Trail Blazers

How Damian Lillard can prove he's the best player from 2012 NBA Draft

Trail Blazers


In eight seasons as a Portland Trail Blazer, Damian Lillard appears to be on pace to be the best player in franchise history.

Now heading into the 2020 NBA Playoffs, Lillard has a chance to be considered the best player in his 2012 NBA Draft class. 

[Listen to the latest Talkin’ Blazers Podcast with hosts Channing Frye and Dan Sheldon!]

Despite winning rookie of the year in 2012-13, Lillard has never been seen as his draft class' best player due to former-first overall pick Anthony Davis, a superstar in his own right.

Heading into the draft, Davis was viewed as a generational prospect while Lillard was a two-star prospect player from Weber State. 

Now eight seasons later, Lillard and Davis will meet in the first round of the postseason as arguably the best players at their positions in the NBA. 

If you look at the careers of both players, Davis has had more individual success; but that hasn't translated to team success. In New Orleans, Davis made the postseason twice winning a total of five playoff games before demanding a trade to play second fiddle in Los Angeles to LeBron James.  

Meanwhile, Lillard was drafted to a franchise that hadn't been out of the first round in 13 years. It took only two seasons for him to hit a buzzer-beating series-clinching shot to send Portland to the second round. 

In total, Lillard has led Portland to the postseason for seven consecutive seasons, won four playoff series, three of which as the team's best player, and led his team to a Western Conference Finals appearance.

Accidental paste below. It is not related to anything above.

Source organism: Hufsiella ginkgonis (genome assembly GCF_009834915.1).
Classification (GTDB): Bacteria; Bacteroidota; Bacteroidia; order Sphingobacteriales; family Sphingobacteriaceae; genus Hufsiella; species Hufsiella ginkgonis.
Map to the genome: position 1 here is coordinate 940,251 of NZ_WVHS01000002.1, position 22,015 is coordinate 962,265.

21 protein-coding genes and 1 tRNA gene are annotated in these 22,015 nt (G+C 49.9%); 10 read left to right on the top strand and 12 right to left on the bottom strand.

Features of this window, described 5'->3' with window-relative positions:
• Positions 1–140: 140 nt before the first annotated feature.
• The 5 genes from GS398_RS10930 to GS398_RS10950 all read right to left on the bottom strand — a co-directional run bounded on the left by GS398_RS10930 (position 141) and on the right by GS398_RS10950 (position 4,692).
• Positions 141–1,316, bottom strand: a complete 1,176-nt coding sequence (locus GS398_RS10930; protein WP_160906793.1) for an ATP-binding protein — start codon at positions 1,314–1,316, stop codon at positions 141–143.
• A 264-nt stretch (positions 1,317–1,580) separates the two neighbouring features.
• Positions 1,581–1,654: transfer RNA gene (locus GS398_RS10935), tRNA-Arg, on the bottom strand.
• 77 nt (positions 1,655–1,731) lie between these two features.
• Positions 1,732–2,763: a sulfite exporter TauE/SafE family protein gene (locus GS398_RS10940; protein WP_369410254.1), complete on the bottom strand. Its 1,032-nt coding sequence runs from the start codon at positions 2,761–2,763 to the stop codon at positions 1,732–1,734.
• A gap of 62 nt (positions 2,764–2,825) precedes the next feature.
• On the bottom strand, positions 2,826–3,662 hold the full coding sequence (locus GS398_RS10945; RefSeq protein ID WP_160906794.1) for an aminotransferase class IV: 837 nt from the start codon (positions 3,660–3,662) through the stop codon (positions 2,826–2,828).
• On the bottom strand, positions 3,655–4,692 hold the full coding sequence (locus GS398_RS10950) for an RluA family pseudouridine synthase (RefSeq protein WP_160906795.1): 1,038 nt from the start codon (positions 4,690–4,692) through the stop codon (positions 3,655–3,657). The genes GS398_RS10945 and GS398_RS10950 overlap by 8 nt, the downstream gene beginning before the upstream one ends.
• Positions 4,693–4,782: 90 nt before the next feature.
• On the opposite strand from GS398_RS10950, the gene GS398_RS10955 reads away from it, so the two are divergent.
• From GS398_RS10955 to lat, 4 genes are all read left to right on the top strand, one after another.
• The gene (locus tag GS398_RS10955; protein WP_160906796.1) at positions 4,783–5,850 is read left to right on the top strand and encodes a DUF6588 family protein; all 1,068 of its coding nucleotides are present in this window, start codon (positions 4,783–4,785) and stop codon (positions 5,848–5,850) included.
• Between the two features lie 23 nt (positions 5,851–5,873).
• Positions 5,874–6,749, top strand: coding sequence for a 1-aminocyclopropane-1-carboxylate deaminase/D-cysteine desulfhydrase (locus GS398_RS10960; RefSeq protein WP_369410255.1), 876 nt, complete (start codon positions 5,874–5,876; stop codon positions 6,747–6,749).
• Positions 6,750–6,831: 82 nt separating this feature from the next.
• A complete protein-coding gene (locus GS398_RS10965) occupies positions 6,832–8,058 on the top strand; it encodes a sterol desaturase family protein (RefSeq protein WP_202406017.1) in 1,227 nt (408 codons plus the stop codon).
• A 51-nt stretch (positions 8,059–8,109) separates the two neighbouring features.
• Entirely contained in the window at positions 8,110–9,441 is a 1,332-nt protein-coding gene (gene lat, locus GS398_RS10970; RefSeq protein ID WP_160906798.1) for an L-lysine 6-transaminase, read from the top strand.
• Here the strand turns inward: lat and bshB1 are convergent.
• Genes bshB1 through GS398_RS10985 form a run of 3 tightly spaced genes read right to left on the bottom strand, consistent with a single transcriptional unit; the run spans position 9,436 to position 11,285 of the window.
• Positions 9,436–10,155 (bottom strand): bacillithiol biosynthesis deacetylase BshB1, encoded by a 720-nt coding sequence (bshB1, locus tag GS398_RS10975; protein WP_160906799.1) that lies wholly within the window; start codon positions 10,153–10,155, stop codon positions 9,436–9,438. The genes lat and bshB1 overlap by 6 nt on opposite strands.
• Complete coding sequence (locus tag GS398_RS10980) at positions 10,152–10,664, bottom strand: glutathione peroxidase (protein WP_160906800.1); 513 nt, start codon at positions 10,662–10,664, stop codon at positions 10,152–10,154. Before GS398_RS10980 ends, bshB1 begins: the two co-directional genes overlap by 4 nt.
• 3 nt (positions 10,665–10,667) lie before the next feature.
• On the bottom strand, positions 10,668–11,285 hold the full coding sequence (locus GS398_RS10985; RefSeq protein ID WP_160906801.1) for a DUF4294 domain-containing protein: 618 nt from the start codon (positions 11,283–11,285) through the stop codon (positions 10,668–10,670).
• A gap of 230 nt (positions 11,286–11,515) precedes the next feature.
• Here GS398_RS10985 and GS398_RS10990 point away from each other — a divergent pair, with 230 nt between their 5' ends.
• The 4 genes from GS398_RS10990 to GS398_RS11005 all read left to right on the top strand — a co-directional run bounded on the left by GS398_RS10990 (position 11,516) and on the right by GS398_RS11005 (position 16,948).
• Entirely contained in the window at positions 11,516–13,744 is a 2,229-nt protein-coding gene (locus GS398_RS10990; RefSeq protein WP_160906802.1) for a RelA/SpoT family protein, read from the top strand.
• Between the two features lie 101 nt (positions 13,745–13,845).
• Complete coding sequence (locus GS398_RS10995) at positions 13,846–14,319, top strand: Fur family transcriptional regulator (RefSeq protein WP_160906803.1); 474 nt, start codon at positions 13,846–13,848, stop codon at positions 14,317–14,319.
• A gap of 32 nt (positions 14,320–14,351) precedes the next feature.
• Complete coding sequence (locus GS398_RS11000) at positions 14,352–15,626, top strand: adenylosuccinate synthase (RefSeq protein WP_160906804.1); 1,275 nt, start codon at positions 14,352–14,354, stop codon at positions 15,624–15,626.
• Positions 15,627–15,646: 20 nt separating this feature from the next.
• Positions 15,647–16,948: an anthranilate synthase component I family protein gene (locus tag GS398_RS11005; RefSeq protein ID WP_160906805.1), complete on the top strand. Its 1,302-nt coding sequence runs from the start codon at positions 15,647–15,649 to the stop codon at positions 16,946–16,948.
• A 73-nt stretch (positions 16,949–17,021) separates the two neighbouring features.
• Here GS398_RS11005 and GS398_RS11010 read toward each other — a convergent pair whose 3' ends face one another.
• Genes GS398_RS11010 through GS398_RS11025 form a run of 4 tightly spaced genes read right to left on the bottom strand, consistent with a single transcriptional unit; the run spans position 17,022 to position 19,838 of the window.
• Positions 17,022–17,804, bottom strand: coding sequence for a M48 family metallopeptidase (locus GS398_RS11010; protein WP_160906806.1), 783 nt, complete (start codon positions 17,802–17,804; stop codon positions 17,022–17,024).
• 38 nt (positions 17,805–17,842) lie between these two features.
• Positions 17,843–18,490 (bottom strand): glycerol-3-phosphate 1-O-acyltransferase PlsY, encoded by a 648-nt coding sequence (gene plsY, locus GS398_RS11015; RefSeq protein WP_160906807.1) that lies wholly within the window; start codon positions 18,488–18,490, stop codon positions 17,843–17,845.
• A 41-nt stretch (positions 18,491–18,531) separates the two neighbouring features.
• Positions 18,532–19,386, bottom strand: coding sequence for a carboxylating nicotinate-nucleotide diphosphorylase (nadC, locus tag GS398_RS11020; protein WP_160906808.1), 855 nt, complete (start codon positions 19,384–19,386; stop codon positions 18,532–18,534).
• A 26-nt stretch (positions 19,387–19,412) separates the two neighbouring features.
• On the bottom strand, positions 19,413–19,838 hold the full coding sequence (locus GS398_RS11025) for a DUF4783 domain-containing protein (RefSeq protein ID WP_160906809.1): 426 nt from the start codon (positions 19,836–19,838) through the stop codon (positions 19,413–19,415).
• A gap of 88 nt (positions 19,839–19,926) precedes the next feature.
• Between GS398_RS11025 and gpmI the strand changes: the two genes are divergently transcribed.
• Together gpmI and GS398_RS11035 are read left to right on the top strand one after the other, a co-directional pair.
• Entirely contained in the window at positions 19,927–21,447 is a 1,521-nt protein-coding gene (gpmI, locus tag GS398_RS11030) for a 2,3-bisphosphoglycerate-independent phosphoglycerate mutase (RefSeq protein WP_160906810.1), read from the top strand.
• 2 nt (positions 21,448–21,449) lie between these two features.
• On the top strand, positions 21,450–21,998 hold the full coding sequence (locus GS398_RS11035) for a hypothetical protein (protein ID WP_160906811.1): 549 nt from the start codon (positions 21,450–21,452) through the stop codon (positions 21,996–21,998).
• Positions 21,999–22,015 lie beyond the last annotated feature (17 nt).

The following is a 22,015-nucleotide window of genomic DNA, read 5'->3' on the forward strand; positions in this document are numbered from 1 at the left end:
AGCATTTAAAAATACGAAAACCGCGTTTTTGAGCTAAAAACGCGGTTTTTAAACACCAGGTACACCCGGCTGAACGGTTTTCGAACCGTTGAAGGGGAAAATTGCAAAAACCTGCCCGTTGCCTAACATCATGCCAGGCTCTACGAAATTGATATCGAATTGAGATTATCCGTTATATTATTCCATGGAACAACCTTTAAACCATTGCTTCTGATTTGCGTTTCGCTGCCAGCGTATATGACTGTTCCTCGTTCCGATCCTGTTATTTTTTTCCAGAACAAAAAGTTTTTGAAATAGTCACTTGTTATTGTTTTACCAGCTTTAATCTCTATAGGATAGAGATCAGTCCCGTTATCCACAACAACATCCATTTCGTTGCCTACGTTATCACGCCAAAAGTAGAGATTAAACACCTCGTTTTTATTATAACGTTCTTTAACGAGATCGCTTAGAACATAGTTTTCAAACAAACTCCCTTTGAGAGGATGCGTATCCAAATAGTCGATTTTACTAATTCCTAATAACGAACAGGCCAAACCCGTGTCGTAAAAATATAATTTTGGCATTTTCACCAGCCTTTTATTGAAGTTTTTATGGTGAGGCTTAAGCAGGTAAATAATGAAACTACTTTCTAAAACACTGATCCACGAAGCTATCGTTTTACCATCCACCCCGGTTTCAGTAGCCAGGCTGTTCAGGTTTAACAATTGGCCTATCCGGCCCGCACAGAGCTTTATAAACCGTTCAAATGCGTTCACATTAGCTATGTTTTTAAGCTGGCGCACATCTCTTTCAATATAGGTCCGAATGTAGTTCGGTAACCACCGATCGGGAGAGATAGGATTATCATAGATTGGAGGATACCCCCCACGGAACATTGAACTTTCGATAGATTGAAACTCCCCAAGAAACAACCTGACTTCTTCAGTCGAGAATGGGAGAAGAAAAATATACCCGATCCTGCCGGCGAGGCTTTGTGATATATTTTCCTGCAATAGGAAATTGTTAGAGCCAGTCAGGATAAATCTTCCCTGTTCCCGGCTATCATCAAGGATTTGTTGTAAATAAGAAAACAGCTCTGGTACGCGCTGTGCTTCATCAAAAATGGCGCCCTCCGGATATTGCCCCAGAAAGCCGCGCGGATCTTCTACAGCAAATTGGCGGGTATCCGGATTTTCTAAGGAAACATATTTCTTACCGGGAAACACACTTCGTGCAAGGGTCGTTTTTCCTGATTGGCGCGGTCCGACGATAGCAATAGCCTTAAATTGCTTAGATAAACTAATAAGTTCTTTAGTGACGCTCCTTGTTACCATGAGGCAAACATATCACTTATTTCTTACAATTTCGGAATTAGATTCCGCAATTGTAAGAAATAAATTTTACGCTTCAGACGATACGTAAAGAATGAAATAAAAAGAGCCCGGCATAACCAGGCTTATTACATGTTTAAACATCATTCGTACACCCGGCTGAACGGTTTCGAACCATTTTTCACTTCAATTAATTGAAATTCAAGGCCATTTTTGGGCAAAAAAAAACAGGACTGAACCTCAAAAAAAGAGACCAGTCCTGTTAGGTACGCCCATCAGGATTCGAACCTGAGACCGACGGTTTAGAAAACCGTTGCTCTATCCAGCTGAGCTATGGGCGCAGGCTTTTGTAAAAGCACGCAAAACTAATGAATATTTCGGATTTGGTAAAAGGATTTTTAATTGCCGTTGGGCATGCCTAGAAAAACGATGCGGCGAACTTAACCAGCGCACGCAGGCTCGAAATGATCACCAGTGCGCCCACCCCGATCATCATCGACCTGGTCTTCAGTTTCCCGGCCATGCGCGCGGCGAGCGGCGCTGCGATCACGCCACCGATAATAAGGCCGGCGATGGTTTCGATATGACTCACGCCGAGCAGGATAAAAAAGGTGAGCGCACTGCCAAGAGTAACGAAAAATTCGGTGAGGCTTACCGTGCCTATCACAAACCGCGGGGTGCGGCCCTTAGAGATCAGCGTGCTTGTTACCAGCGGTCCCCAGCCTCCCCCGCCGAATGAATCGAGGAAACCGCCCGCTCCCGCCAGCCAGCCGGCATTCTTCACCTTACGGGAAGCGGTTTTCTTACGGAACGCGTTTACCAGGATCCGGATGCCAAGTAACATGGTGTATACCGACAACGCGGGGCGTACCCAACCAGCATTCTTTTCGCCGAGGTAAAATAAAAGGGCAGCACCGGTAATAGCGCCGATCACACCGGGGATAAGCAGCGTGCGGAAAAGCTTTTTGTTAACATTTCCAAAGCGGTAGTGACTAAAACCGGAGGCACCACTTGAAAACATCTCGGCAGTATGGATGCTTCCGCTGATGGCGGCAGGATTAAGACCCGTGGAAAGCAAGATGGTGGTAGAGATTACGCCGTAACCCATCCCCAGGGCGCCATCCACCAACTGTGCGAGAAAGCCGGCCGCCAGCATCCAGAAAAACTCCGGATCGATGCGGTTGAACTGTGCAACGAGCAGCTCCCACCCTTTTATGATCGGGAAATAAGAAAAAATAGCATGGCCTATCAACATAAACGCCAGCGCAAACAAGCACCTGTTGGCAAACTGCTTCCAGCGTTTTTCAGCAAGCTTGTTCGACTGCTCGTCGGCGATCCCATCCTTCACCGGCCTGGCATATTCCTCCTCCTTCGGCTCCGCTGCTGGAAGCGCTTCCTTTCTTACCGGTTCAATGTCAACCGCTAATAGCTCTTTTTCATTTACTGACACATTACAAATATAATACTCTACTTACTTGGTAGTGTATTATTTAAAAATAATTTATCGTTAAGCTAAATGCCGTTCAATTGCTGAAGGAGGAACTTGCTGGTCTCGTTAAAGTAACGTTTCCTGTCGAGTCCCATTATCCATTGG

Now, the only time Davis has won a playoff series, it was in a sweep against Lillard and the Trail Blazers in 2018. Those four games were arguably the most embarrassing moments of Lillard's career. 

While Davis averaged 33.0 points, 11.8 rebounds, and 2.8 blocks per game, Lillard struggled to average 18.5 points and 4.8 assists on 35.2% shooting. The Pelicans blitzed Lillard and McCollum on the pick-and-roll with Jrue Holiday and Anthony Davis which neutralized the Trail Blazers' dynamic backcourt. 

Many felt the sweep would end the Lillard-McCollum era in Portland but instead, Lillard refused to let anyone inside the team point fingers and was ready to roll with his team in 2019.

The result? A Western Conference Finals appearance despite a season-ending injury to Jusuf Nurkic. At the same time, Anthony Davis was publicly demanding a trade to tank his trade value and force his way out of New Orleans. 

Davis' attempt with Klutch Sports worked and now he's in Los Angeles wearing the purple and gold as the number one seed in the Western Conference. For the Lakers who mortgaged their future to acquire Davis, it is title-or-bust this season and all subsequent seasons with James in a Lakers jersey.

Meanwhile, Lillard had to have one of the greatest offensive seasons in NBA history to will an injury-riddled Blazers team to the playoffs as the eighth seed, but now Portland isn't playing like an eight seed. After going 7-2 in the bubble, many around the league view Portland as a 4th or 5th seed caliber team with a healthy Nurkic in the fold. 

Despite Davis and LeBron both being widely viewed as top-five NBA players, it is Damian Lillard that has been playing the best basketball inside the bubble, winning MVP of the seeding games after averaging 37.6 points and 9.6 assists in the eight seeding games, all against opponents that qualified for the postseason. 

Additionally, Lakers guard Avery Bradley has opted out of the bubble, who would have served as the primary defender on Lillard. Now, Los Angeles will have to rely on Alex Caruso or Danny Green and will likely look to blitz Dame on the pick-and-roll to force anyone else to beat them.

"He’s balling right now. He’s hot," said Davis of Lillard who dropped 48 in a win over the Lakers in January. "He’s doing whatever he’s doing, whatever he can do to make his team win."

But Dame has spent two full seasons adjusting to defeat the blitz since the sweep to the Pelicans. In the eight seeding games, Lillard was blitzed 57 times. The next highest was Caris Lavert with 27. That defense is what Dame sees every night now. 

If Damian Lillard can continue his stellar play against the league's third-ranked defense and can get Portland to become only the fifth eighth-seed to win a first-round playoff series, then it'll finally be time to start viewing Dame as the best player in his draft class. 


It won't be easy, but who wants to be in the business of doubting Damian Lillard? Not me.